WORLD TURNED UPSIDE DOWN

YOU CAN CERTAINLY SAY that’s the way it is today, The world seems turned upside down compared to the way it was in the 60s, 50s, the 18 or 1690s, even—you pick your preferred extinct paradise. But it’s not the first time life watchers felt this way, an astute painter almost four centuries ago thought so, too.

That would be Jan Steen; his1663 painting The World Turned Upside Down (Beware of Luxury) shows a Dutch household doing everything that Dutch households of the time didn’t do or at least felt they shouldn’t do. Or wouldn’t admit they did and only felt guilty when they were found out. Guilty pleasuring is not new, nor is schadenfreuding as displaying this work in your house would have been back then. Today, we just watch the “news.”

There are some nonvisual references that reinforce the ironic prescience of his title: An old (1640-ish) English ballad decrying the Puritan banning of the secular celebration of Xmas was called that. Hasn’t it been said that that holiday’s religiosity is now safe with Trump in office?

And it was said that ballad possibly being played when Lord Cornwallis surrendered to Gen. Washington in 1781 inspired “Yorktown (The World Turned Upside Down)” from “Hamilton,” the most anti-Trump musical ever. Check out “Hurricane” there too, for more on poor immigrants vs. disasters, natural and man-made.

In my update, I keep the composition similar to the Steen—people sitting around a table—but expand the household to include the whole upside down world. Here are shown things that just aren’t happening these days. First, Ms. & Mr. Powerful (Rich & Beautiful) are shown redistributing wealth towards Ms. & Mr. Everybody-Else. Second, Kids These Days” are also shown reading, helping around the house and ignoring their devices.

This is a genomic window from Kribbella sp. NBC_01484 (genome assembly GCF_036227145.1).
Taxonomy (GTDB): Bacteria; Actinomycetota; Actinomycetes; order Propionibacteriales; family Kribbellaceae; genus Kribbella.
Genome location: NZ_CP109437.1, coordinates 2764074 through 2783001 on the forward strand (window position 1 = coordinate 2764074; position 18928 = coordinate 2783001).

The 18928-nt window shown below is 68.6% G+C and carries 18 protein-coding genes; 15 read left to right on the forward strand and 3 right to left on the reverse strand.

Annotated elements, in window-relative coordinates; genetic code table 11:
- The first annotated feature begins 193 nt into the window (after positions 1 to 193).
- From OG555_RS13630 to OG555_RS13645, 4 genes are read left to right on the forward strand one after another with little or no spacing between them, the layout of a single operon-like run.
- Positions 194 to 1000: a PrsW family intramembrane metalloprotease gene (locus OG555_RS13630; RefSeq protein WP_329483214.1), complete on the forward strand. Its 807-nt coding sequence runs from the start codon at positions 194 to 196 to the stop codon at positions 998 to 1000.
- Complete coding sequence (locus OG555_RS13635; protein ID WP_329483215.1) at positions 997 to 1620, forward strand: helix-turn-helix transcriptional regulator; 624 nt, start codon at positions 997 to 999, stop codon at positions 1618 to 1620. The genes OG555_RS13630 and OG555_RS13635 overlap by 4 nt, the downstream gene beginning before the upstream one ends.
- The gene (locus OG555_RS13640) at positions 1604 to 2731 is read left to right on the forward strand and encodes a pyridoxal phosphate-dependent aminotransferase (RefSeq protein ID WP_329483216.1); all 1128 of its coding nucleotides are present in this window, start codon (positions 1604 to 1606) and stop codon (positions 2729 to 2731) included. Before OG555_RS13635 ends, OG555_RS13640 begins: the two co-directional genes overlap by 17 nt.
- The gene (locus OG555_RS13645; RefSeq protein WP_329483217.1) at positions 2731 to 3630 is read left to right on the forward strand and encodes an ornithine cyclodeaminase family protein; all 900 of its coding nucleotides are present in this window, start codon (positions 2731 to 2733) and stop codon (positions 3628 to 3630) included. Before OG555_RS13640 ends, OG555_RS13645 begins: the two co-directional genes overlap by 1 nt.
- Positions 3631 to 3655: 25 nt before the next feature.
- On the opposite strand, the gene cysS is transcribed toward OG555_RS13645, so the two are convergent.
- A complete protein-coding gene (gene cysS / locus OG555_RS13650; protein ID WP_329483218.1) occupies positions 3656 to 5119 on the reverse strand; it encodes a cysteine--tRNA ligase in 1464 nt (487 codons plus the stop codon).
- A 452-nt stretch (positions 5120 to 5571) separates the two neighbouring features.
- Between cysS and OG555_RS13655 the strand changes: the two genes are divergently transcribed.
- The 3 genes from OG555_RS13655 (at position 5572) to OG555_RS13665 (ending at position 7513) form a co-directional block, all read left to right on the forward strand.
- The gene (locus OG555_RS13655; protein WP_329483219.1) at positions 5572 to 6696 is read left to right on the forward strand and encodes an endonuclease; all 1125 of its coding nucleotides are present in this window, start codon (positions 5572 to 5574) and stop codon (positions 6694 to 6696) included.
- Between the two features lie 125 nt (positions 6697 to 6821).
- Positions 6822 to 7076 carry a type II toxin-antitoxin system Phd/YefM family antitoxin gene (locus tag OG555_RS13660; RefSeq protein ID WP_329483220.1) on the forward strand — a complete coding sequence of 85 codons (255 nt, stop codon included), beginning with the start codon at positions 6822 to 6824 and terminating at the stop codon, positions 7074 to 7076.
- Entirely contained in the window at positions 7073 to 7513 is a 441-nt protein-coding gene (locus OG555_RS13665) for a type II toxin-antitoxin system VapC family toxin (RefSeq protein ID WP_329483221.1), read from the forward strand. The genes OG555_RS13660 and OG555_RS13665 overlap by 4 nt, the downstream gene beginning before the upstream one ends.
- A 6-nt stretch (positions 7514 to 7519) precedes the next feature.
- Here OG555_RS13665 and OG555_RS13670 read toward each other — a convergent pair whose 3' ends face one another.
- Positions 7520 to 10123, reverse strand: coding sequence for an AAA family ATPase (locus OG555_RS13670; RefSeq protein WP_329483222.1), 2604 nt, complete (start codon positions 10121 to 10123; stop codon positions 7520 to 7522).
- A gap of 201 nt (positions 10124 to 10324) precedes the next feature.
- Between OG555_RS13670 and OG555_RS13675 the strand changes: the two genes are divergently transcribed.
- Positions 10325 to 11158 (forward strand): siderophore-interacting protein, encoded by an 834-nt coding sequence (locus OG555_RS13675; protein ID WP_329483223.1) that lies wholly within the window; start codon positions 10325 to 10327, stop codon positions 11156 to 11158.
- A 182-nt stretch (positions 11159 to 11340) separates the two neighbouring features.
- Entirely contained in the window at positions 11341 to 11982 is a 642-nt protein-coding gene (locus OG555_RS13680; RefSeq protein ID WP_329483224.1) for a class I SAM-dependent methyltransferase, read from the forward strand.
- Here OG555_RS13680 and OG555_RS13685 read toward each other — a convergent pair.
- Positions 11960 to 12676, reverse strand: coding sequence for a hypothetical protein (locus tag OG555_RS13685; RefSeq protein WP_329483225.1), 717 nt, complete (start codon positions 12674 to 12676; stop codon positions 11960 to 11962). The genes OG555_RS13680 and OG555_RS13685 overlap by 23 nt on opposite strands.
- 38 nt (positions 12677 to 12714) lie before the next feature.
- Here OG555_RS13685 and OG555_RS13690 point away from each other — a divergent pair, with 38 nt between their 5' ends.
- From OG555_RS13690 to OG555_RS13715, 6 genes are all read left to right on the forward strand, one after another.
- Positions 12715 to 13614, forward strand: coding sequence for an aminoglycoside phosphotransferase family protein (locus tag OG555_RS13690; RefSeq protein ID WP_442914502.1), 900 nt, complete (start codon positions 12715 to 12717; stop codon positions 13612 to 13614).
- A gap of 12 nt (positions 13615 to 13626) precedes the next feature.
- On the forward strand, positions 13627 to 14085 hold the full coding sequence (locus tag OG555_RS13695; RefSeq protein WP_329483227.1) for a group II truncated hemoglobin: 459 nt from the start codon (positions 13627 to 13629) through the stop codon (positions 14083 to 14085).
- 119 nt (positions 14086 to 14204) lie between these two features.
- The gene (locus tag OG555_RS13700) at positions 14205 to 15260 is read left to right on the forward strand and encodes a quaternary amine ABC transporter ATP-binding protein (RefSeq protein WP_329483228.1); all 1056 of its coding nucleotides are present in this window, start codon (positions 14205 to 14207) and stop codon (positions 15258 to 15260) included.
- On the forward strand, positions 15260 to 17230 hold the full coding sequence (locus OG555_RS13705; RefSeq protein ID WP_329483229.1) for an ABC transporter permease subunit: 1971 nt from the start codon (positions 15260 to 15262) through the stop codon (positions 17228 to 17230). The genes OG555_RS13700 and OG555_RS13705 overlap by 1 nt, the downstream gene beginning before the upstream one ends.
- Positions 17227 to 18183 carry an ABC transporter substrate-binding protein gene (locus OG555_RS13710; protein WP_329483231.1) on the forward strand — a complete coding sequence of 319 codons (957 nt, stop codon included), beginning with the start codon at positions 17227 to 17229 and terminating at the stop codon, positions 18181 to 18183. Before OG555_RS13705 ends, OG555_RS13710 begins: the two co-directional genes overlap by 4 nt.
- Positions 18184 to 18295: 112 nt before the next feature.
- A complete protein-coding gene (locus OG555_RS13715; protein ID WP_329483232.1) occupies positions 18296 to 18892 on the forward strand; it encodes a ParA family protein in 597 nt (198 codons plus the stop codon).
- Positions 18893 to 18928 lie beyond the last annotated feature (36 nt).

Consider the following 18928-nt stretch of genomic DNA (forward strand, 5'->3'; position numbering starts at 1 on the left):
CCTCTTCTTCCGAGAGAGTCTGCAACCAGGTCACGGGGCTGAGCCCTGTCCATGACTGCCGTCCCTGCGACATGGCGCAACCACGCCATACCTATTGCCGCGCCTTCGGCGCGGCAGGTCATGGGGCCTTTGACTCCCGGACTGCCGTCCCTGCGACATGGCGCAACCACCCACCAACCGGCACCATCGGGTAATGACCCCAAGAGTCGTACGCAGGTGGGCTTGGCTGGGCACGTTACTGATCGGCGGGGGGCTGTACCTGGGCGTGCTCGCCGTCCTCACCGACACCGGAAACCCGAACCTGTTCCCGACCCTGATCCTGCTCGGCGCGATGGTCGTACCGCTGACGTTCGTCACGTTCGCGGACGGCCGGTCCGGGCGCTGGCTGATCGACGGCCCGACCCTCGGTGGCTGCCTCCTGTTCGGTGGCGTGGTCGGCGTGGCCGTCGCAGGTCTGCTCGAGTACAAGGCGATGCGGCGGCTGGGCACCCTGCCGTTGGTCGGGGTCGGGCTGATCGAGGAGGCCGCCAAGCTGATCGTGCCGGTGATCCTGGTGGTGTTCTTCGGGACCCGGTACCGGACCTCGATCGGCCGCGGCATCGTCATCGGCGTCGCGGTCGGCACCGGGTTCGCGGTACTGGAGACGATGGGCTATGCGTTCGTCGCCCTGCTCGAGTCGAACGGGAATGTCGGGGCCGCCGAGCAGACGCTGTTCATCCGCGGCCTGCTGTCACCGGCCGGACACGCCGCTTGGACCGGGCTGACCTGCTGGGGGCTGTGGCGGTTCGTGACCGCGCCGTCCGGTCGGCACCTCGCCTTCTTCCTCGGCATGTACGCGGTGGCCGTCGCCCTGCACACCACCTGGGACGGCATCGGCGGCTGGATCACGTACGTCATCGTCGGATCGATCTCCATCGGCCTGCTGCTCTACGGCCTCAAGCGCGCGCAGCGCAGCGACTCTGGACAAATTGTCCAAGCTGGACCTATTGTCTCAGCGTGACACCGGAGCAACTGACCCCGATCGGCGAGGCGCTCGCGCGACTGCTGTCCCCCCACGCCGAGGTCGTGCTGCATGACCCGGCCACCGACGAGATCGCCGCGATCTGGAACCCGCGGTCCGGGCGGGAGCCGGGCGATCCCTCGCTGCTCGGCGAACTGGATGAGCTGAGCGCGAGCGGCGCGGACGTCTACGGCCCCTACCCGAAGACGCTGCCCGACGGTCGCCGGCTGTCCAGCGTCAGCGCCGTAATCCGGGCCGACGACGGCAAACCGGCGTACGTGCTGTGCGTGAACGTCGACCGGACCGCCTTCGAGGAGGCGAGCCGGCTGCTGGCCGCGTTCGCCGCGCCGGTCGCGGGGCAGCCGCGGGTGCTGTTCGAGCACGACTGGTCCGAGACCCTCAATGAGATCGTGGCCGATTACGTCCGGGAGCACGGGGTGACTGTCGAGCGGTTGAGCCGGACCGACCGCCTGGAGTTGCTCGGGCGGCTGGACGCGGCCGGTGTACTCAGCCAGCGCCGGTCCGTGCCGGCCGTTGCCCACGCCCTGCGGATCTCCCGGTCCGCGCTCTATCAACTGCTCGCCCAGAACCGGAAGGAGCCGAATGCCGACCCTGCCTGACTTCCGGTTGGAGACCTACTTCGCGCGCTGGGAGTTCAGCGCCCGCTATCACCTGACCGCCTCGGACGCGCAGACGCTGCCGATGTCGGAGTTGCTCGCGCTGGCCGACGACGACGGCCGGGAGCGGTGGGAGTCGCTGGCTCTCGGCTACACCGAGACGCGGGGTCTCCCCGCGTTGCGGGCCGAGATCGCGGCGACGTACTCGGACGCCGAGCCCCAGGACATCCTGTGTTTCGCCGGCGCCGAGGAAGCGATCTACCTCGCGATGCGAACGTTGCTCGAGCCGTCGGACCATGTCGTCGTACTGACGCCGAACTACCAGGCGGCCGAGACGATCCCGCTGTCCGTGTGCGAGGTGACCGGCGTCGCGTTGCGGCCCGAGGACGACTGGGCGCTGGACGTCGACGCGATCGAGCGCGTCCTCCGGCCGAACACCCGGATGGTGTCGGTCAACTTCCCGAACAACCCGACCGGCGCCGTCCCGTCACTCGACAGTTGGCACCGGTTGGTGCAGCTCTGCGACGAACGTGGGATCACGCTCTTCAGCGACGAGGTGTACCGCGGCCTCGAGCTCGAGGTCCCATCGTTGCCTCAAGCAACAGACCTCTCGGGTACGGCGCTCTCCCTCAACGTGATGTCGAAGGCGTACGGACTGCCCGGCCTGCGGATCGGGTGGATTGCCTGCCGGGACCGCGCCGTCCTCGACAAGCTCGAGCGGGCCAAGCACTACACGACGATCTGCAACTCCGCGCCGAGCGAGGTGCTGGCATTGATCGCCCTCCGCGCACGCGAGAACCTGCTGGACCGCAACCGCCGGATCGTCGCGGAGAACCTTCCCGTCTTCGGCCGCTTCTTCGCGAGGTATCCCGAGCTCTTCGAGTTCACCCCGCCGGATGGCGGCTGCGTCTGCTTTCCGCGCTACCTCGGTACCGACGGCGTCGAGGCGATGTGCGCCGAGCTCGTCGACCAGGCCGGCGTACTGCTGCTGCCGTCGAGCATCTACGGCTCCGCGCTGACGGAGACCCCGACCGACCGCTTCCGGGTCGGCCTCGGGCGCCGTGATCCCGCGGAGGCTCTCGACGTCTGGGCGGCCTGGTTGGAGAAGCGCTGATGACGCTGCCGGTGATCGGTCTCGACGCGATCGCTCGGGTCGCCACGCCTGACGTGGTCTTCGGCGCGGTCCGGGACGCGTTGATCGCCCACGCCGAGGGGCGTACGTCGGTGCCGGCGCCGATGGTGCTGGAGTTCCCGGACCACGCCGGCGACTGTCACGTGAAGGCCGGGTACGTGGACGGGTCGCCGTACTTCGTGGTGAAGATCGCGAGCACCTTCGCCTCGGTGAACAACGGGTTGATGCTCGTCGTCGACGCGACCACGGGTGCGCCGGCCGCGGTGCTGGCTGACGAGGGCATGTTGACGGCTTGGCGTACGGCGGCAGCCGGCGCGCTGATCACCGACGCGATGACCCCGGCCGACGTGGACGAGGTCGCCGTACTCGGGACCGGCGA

Remember the old Russian proverb “Trust But Verify” co-opted by St. Ron during his reign in the ‘80s to use against those very Russians? It is again in play in our current state of disunion. The Powerfulsthe real Evil Empire, IMHO—got what they have by betraying trust and preventing verification, so they want the Everybody-Elses to keep on trusting but not verifying. The upside down of that is shown here: The Everybody-Elses are not trusting and are doubly verifying.

Within the Steen there are other ironies—ones that are only known in his times and are lost to us centuries on. There are such fictions shown in my homage, too: Stuffed animals somehow becoming human enough to realize that cooperation can be good and, of course, twin toddlers who can play peacefully with their toys.

Sources gathered 9/9-10/2017:

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